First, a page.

for(i in 2:nsteps) temp[,i,] = temp[,i,] * temp[,(i-1),]
			s0 * temp
		}
	}
}

Next let’s visualize some simulation asset paths:

###############################################################################
# Load Systematic Investor Toolbox (SIT)
# http://systematicinvestor.wordpress.com/systematic-investor-toolbox/
###############################################################################
setInternet2(TRUE)
con = gzcon(url('http://www.systematicportfolio.com/sit.gz', 'rb'))
    source(con)
close(con)

	#*****************************************************************
	# Plot some price paths
	#******************************************************************  
	S = c(100,105)
	X = 98
	Time = 0.5
	r = 0.05
	sigma = c(0.11,0.16)
	rho = 0.63
	N = 10000

	# Single Asset for 10 years
	periods = 0:10
	prices = asset.paths(S[1], r, sigma[1], N, periods = periods)
	
	# plot
	matplot(prices[,1:100], type='l', xlab='Years', ylab='Prices',
		main='Selected Price Paths')
	
		
	# Multiple Assets for 10 years
	periods = 0:10
	cov.matrix = sigma%*%t(sigma) * matrix(c(1,rho,rho,1),2,2)
	prices = asset.paths(S, c(r,r), cov.matrix, N, periods = periods)

	# plot
	layout(1:2)
	matplot(prices[1,,1:100], type='l', xlab='Years', ylab='Prices',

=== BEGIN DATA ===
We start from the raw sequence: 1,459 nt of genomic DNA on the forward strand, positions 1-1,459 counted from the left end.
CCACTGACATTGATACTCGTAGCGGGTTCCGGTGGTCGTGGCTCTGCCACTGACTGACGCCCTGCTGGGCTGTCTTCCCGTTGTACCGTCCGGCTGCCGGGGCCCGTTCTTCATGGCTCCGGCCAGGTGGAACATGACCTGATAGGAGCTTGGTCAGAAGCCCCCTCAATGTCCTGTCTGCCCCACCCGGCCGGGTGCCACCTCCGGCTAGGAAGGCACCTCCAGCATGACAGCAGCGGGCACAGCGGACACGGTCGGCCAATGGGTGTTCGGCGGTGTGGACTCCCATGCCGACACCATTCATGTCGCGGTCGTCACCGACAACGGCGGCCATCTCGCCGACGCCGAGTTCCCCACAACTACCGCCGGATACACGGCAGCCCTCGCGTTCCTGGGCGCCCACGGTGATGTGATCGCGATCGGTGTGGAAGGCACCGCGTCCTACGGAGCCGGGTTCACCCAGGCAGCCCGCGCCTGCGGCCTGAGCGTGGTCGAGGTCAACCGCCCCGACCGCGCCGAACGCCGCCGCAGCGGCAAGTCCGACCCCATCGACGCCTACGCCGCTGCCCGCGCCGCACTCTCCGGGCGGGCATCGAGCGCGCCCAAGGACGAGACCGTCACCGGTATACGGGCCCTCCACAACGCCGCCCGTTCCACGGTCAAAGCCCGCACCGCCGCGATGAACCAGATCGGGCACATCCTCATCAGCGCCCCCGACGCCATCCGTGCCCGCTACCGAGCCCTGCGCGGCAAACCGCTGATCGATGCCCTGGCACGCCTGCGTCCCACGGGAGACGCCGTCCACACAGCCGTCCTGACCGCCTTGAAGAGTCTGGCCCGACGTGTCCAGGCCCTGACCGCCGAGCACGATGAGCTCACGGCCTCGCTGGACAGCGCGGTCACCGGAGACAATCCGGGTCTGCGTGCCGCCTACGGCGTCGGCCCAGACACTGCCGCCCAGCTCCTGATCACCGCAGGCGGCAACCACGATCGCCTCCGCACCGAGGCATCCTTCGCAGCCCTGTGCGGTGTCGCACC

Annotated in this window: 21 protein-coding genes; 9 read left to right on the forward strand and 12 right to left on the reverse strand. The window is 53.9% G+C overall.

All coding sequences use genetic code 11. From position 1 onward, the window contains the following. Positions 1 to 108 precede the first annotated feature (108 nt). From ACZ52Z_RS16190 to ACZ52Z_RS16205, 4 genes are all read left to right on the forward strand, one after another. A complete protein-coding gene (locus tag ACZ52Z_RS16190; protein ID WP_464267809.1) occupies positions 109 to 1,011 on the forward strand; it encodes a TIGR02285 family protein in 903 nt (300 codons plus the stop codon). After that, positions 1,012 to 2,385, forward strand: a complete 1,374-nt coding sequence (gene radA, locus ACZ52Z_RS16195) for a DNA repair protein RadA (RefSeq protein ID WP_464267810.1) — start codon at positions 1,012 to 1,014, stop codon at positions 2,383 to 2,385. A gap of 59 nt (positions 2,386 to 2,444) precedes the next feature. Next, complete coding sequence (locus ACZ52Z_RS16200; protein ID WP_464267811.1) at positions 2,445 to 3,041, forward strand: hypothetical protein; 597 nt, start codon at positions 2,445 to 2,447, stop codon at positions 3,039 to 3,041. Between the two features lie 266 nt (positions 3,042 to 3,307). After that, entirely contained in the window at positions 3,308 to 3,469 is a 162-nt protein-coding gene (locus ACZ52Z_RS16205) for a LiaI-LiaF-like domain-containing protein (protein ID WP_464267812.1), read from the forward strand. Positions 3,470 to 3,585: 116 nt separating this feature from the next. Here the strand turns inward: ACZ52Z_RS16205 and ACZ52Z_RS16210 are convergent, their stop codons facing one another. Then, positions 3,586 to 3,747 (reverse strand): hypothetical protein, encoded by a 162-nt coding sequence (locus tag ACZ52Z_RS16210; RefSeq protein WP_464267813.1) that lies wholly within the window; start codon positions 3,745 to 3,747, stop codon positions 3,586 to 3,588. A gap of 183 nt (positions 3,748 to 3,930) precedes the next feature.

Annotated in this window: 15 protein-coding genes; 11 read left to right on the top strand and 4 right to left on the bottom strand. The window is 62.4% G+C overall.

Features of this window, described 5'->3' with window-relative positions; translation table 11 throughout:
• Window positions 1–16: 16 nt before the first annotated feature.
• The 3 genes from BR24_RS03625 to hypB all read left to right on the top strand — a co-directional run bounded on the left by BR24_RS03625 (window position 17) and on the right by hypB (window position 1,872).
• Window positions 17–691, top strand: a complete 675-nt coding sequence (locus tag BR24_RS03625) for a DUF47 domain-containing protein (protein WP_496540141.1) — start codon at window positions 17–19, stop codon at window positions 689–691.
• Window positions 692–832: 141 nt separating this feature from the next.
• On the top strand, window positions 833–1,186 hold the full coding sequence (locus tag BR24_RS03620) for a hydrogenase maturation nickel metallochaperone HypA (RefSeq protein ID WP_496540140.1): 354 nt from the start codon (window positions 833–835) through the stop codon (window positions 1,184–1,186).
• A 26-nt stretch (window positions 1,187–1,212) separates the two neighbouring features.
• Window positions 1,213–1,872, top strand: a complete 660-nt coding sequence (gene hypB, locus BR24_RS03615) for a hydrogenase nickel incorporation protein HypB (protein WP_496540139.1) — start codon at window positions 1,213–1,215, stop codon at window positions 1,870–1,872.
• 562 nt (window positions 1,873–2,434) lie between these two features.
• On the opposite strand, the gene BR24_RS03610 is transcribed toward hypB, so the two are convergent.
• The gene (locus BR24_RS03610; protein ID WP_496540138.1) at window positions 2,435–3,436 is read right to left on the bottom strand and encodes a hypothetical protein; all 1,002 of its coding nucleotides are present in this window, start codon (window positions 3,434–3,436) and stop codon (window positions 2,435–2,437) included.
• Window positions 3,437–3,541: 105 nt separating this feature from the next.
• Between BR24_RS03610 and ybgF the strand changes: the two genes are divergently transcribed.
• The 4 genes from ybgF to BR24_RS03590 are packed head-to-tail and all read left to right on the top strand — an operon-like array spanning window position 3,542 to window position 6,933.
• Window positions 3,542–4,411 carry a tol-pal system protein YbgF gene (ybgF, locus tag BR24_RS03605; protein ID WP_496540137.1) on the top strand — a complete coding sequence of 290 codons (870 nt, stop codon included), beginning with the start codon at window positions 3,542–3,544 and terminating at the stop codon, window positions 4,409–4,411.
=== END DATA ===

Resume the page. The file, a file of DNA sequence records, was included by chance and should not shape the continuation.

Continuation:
main='Selected Price Paths for Asset 1')
	matplot(prices[2,,1:100], type='l', xlab='Years', ylab='Prices',
		main='Selected Price Paths for Asset 2')

Next, let’s look at examples of Monte Carlo option pricing using asset.paths() function in random.r at github.

	#*****************************************************************
	# Price European Call Option
	#******************************************************************  
	load.packages('fOptions')

	# Black–Scholes
	GBSOption(TypeFlag = "c", S = S[1], X = X, Time = Time, r = r, b = r, sigma = sigma[1])
	
	# Monte Carlo simulation	
	N = 1000000	
	prices = asset.paths(S[1], r, sigma[1], N, periods = Time)
		future.payoff = pmax(0, prices - X)
		discounted.payoff = future.payoff * exp(-r * Time)
	# option price
	mean(discounted.payoff) 

	#*****************************************************************
	# Price Asian Call Option
	#******************************************************************  
	load.packages('fExoticOptions')

	Time = 1/12

	# Approximation